On Thursday nights, I hang out with my Little Brother, Ryan. (See my Community page for more information about my experience with Big Brothers Big Sisters.)
Earlier in the day at school, Ryan “dislocated his knee cap.” (I’ve learned that the life of a 10-year-old boy is very dramatic.) He inquired if we could go out to eat, since it would be a good way for him to relax. I’m quite blunt with Ryan and called him out. “There’s no need to cite an injury if you want to try a new restaurant.” As an open-minded, world-traveling educator, I don’t take Ryan to fast food or chain restaurants. You’ll never find us in a booth at Applebee’s. I expose him to ethnic cuisine like Pho #1 Noodle & Grill (Vietnamese) and Little Tokyo (Japanese). I applaud Ryan. He’s not hesitant to try new foods and he is curious to explore other cultures through their plates.
For last night’s meal, I suggested Greek Boy’s Gyro (Greek) or El Sarape (Mexican). Ryan, however, had a very strong (and I would argue pre-determined) desire to feast on an Irish meal. Yes, Irish. He must have seen a commercial about Paddy O’s because he mentioned that the ingredients are fresh and its a good deal. I didn’t put up a fight, as I’ll never pass on an opportunity to enjoy fish and chips.
During our dinnertime conversation, Ryan randomly asked me, “Would you think I was a nobody if I bagged groceries?” Wanting to learn more about his thought process, I responded, “Why do you ask?” Ryan told me that when he goes grocery shopping with his mother, he loves to bag the groceries. He added that it requires a specific skill set: thinking quickly, knowing how to make the bags even in weight, fitting products in a bag like a puzzle, and standing for a long period of time. I offered Ryan a two important life lessons: one, do something that you love, whether it’s running a business or bagging groceries; and two, respect and appreciate others for the work that they do. To help Ryan understand my lesson, I cited St. Norbert College as an example. We have a city of people: housekeepers, groundkeepers, receptionists, professors, administrators, and so on. If one person doesn’t do their job, it weakens the community. Each member of community (hopefully) enjoys what he or she does. As a study abroad advisor, I value the contributions of other members of the College community. In the end, I articulated that I will think highly of Ryan as long as he follows the golden rule: treat others how you want to be treated.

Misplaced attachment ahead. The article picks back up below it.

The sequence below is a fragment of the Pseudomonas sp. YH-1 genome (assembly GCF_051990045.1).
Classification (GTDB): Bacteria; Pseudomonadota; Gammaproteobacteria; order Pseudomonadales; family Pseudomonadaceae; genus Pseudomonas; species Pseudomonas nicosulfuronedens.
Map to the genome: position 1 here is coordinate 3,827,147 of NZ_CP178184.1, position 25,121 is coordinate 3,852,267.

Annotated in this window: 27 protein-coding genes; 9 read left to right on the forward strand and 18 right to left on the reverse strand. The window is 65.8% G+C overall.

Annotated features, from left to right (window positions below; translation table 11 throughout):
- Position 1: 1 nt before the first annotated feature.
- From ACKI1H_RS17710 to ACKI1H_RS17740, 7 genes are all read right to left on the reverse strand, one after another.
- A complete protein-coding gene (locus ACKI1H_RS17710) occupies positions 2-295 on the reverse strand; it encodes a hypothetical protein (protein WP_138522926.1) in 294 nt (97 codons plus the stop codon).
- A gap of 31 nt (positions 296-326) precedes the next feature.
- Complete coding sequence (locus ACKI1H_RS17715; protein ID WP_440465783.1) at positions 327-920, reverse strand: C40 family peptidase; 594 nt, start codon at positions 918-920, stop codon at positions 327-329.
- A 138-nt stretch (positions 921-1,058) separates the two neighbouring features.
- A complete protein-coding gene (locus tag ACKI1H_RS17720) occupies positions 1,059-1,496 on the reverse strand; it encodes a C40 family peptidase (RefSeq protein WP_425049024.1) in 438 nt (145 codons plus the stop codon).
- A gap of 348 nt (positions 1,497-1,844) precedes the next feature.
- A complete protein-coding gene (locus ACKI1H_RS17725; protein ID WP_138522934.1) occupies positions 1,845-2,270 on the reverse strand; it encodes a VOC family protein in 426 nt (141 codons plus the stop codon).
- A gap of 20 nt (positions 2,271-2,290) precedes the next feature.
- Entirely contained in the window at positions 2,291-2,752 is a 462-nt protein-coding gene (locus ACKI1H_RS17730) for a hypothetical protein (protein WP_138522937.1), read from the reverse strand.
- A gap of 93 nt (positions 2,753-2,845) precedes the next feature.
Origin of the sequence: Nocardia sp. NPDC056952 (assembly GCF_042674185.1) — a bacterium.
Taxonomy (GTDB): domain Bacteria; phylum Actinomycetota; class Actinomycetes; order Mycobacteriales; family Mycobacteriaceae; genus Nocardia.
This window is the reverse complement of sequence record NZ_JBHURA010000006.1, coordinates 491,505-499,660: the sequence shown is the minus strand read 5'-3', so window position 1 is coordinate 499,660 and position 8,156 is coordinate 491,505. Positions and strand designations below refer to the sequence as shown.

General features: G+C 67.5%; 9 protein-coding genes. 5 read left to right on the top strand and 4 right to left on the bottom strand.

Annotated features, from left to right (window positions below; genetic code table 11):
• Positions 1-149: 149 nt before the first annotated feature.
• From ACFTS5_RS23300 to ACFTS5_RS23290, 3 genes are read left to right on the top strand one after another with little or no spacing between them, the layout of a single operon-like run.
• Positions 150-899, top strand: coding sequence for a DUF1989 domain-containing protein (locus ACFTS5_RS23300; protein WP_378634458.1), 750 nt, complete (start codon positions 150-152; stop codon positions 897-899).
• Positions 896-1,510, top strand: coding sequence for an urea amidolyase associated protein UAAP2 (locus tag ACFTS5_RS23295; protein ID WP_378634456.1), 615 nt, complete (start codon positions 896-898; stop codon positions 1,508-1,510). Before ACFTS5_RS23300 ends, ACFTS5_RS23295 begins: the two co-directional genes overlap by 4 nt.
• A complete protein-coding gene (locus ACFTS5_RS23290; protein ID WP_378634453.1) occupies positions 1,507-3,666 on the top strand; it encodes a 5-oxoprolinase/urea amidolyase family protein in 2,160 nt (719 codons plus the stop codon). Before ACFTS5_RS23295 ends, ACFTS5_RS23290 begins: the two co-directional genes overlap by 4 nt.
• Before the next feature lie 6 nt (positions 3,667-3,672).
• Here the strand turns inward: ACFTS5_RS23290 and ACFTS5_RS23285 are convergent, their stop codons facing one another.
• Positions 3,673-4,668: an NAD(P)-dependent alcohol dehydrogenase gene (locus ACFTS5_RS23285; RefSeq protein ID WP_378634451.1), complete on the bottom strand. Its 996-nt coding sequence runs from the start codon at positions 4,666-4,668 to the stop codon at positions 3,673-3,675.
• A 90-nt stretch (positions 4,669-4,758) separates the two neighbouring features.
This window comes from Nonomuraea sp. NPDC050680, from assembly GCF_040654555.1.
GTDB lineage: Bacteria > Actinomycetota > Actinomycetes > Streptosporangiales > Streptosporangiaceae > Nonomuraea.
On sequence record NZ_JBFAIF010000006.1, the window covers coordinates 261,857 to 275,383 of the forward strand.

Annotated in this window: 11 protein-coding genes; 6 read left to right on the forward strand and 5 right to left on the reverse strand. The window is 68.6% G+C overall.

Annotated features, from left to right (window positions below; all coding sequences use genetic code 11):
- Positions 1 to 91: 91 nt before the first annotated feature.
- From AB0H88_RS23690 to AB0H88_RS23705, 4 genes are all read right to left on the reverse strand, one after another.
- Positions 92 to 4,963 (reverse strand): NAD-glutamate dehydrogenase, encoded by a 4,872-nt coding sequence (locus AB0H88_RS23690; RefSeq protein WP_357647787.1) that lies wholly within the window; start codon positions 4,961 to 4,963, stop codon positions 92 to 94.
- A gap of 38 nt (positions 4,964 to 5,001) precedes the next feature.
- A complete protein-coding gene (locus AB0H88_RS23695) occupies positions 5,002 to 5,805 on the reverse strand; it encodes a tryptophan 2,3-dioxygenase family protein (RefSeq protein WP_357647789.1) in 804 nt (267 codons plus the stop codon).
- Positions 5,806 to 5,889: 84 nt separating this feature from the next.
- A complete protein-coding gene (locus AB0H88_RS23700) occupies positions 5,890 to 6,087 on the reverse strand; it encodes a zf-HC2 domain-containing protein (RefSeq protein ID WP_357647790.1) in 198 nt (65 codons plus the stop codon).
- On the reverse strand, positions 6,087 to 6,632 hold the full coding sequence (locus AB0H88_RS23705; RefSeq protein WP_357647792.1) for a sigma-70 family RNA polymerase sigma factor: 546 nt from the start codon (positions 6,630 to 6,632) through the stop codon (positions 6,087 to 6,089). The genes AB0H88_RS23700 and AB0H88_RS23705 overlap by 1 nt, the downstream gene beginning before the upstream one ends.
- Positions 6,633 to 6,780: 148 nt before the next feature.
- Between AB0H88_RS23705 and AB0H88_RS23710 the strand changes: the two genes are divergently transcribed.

Ryan then asked me if I believe in God, but we’ll save reflections on that topic for another post. In lieu of that discussion, enjoy a picture of of Ryan getting a brain freeze from too much frozen yogurt at SmartCow: